And remember that DLC became a big part of gaming business in last few years. It's a convenient response to pre-owned market – you might buy a pre-owned game with discount, but you still have to pay full price for DLC sold directly by game producer. It's also a convenient way to pull more money from customers' wallets. Consider Mafia II – practically half of the game is distributed as DLC, though that didn't stop publishers to sell the basic bare game for a full price. In this case, you practically pay for the game twice. Still, in order to profit from DLC, game publishers need players to keep the game for some time. It's no problem for some games, like Call of Duty series where multiplayer can last easily for a year, but for others there are trophies as a convenient way to prevent some players from getting rid of the game too early.

Now let's look at trophies from the perspective of company that makes game consoles, be it Sony or Microsoft. According to business expert Mr. Obvious, they want as many games as possible to be sold for their platform. Trophy collectors have to play more games in order to get more trophies and because one can never get enough trophies, they generally buy or rent more games than people who play them just for fun. They play even bad and boring games. It is beneficial for console producer if players are hooked on trophies.

I think that here lies the answer to the purpose of frustrating last-before-100% trophies. In order to be hooked on trophies, one should see them as something important, something that matters, something to be proud of. It makes no sense to hoard trophies that are easy to get, in fact gamers regularly make fun of such trophies (10 easiest achievements ever). If something is easy to get, you don't treat it seriously, you don't value it much. On the other hand, one tend to value things that are difficult to get.

So to conclude my paranoid theory, console makers make sure that getting 100% trophies for any game is a difficult and time-consuming task, because that in turn makes players appreciate them and value them. Console makers have to approve all games before they are released for the console and my guess is that there are guidelines for trophies that every game has to pass. And it is stated in these guidelines that 100% trophies should be very hard to get. The predominant mechanism to make this happen is to have some throwaway trophies to get player started and hooked, then moderately difficult trophies to keep them busy and finally, a couple of just-before-100% trophies that can make you fling your gamepad out of the window to keep the game in player's collection for a long time. At this time, he's already collected most of the trophies for the game and he/she just doesn't want to give up right before the finish line. And even if he's frustrated with the hard-to-get trophies or gives up eventually, they reinforce his notion that trophies in general are valuable.

I might be paranoid, but that doesn't mean there isn't a team of behavioral psychologists on Microsoft's payroll behind this scheme. (I mention Microsoft because that's where game achievements have been invented.) Why else would be the structure of trophies difficulty basically common for all games, the way I described above? Why aren't there any games with only easy trophies or games with only hard trophies? (My guess is because console producer approves trophies for games and makes sure that they are "balanced".) Why else would relaxing games like Flower or Fl0w have hard trophies that are totally against the overall feel of the game?

The cure for trophies

Game companies want players to perceive trophies as valuable. Herein lies the big illusion of trophies and game achievements in general. They subtly pretend to be something they're not. Games and trophies are basically fun, a pastime activity. In terms of achieving something, they mean next to nothing for most people, somewhere on the level of watching TV (achievement unlocked: I'm Lost – watched the first season of Lost).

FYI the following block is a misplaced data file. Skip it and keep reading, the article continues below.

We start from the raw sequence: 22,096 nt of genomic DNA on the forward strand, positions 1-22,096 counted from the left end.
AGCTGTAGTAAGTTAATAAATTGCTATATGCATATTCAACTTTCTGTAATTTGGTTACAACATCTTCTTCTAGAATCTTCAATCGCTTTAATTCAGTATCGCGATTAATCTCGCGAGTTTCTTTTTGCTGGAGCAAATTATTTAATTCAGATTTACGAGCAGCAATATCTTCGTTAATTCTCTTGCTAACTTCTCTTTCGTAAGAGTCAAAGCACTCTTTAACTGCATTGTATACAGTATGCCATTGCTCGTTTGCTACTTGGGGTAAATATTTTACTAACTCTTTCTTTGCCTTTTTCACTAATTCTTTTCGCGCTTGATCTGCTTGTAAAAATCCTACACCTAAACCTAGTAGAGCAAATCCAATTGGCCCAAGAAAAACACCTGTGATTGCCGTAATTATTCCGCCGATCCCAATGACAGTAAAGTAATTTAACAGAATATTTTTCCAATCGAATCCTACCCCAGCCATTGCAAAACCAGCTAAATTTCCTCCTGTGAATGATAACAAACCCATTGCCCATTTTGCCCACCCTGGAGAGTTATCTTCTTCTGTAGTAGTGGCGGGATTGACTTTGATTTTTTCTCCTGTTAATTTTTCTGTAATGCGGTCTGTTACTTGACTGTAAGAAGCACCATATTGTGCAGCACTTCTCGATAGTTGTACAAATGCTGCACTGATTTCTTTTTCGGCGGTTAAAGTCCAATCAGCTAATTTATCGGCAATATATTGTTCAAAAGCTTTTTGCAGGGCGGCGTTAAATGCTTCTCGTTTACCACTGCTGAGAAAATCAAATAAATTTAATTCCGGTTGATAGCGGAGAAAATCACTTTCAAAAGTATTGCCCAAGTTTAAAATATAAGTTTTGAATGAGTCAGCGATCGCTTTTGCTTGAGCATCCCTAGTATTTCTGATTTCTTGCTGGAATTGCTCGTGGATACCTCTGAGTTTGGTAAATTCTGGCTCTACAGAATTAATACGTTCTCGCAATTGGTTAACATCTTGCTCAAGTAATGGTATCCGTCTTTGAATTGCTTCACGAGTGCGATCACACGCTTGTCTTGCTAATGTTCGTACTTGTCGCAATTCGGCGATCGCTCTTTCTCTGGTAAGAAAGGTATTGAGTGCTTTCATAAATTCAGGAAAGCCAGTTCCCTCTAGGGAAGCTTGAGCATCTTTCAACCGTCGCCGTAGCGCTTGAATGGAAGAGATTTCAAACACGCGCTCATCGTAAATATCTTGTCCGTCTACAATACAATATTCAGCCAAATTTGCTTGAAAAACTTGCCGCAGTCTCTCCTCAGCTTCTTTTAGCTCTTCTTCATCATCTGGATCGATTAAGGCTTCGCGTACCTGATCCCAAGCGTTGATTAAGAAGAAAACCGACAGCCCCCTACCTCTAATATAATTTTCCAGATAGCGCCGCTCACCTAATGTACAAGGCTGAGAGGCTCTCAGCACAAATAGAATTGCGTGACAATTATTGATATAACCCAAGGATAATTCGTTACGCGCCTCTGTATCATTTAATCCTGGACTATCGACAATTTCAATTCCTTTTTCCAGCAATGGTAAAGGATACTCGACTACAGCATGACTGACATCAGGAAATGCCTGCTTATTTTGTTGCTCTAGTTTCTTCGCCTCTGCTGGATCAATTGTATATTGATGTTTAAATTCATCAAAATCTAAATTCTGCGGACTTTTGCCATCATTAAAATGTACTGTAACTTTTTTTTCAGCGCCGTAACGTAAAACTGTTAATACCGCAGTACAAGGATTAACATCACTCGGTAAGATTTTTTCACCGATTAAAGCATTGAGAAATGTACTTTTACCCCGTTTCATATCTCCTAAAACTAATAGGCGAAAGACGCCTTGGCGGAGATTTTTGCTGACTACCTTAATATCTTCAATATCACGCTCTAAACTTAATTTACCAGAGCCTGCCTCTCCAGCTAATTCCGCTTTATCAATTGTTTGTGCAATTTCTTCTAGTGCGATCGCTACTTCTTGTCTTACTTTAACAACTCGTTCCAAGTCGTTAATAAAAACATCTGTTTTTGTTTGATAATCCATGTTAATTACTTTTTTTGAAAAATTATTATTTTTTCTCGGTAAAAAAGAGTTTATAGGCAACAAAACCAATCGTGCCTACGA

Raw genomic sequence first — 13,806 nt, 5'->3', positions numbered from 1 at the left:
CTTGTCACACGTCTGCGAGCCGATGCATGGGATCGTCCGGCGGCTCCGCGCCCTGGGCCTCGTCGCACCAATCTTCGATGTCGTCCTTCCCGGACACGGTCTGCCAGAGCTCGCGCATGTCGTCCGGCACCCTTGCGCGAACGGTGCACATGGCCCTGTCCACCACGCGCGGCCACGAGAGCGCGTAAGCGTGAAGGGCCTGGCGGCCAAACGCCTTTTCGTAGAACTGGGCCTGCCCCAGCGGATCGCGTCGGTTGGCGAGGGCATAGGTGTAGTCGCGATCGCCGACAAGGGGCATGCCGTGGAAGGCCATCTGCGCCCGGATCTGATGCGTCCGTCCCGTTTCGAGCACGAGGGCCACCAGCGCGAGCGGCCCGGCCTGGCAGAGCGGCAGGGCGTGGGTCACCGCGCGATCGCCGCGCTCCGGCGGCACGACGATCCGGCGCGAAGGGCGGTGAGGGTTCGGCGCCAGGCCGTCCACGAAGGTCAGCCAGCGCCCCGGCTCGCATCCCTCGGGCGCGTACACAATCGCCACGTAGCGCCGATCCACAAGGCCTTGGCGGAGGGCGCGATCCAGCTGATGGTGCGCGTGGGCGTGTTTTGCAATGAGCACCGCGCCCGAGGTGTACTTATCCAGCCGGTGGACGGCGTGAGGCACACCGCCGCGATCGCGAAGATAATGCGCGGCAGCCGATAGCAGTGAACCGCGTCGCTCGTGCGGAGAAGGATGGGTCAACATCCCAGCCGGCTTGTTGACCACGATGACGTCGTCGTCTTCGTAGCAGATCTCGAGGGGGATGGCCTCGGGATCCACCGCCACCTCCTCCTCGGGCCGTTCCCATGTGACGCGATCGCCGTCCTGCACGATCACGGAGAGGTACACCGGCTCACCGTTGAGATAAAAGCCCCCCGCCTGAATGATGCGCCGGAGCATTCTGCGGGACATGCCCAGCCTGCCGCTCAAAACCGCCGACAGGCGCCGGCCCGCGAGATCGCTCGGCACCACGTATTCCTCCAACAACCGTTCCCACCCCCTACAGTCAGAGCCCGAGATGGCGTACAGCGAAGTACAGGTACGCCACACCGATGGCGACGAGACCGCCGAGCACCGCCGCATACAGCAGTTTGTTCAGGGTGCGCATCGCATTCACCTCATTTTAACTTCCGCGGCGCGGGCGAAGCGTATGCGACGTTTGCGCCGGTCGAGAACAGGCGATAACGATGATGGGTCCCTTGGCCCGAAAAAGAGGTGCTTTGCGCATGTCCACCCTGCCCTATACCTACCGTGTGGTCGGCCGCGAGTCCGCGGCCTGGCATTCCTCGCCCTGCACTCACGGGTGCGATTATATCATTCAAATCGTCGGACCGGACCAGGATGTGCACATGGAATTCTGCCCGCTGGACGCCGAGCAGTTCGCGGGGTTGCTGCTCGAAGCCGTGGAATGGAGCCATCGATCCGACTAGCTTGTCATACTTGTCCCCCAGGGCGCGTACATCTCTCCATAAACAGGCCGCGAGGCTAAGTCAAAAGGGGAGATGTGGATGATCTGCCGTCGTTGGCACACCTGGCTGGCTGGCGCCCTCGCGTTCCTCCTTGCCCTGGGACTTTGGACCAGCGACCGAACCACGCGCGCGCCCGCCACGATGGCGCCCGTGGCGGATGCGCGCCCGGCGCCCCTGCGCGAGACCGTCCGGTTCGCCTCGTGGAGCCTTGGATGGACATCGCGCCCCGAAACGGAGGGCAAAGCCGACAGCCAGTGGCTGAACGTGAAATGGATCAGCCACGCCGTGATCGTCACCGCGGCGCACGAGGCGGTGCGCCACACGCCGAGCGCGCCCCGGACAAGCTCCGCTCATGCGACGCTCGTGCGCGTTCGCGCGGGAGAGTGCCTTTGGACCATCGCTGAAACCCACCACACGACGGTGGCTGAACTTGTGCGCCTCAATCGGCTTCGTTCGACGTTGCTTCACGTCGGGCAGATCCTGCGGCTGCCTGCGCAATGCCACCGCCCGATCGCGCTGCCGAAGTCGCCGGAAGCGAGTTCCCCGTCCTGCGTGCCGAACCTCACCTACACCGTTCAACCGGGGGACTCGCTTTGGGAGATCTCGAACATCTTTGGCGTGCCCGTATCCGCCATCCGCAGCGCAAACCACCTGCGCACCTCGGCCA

In the first paragraph I compared games with trophies to crack cocaine. I have no direct experience with crack cocaine, but I read about its effects: for a while, it makes you feel like if you've just won the million in lottery, finish first at marathon and made sweet love to the world's sexiest actress at the same time. Then this feeling passes and you realize it was all just an illusion and you're in the same s**t as always. You want that special feeling back – and at that moment lots of people get hooked on the drug.

I realize this is an extreme analogy, but let's compare the effects of crack cocaine to the effects of games enriched with trophies. What happens if you finish a game or unlock a difficult trophy? A rush of excitement. A sense of achievement. You did it, you just make something happen. Then you realize you just wasted all night getting that trophy, which is essentially meaningless. The not-so-pleasant reality starts to kick in, troubles in work/school/family, all the obligations and chores you don't want to do. But then there's a sweet escape of virtual world, more games to play, more trophies to get.

Of course, The damage games with trophies can do is nowhere as serious as the damage caused by crack cocaine. But I wouldn't say it's negligible either. Were it not for video games, lots of people would find some other way to waste their time, but some people could achieve something that really matters.

The good news is that compared to crack cocaine the cure for obsessive gaming is relatively simple. The only thing one has to do is to see things as they really are. If you're too OCD about trophies, just realize that you're not achieving anything by getting a trophy, you're just a loser cheering over some meaningless illusion. If you know what is really happening, you don't feel the dopamine rush, you just feel stupid.

Closing thoughts

That is all I wanted to say. I hope you didn't expect a sad story about how games and trophies ruined my life (they didn't). Honestly, I think that even if they're a drug – and they are, but then again, almost anything can become a drug for someone - it's still your fault if you don't resist it. All throughout the history people took advantage of another people, overt and subtle manipulation is our daily bread, and if game companies want to make us play games all day using some shady psychological tricks, then we have to deal with it. As for me, I became tired of chasing trophies, sold the PS3 and now I'm trying to get me some real achievements for a change.

Suggested reading

Overachiever For a Day

Achievement Chore: She Plays For Gamerscore, Whether It's Fun Or Not

5 Creepy Ways Video Games Are Trying to Get You Addicted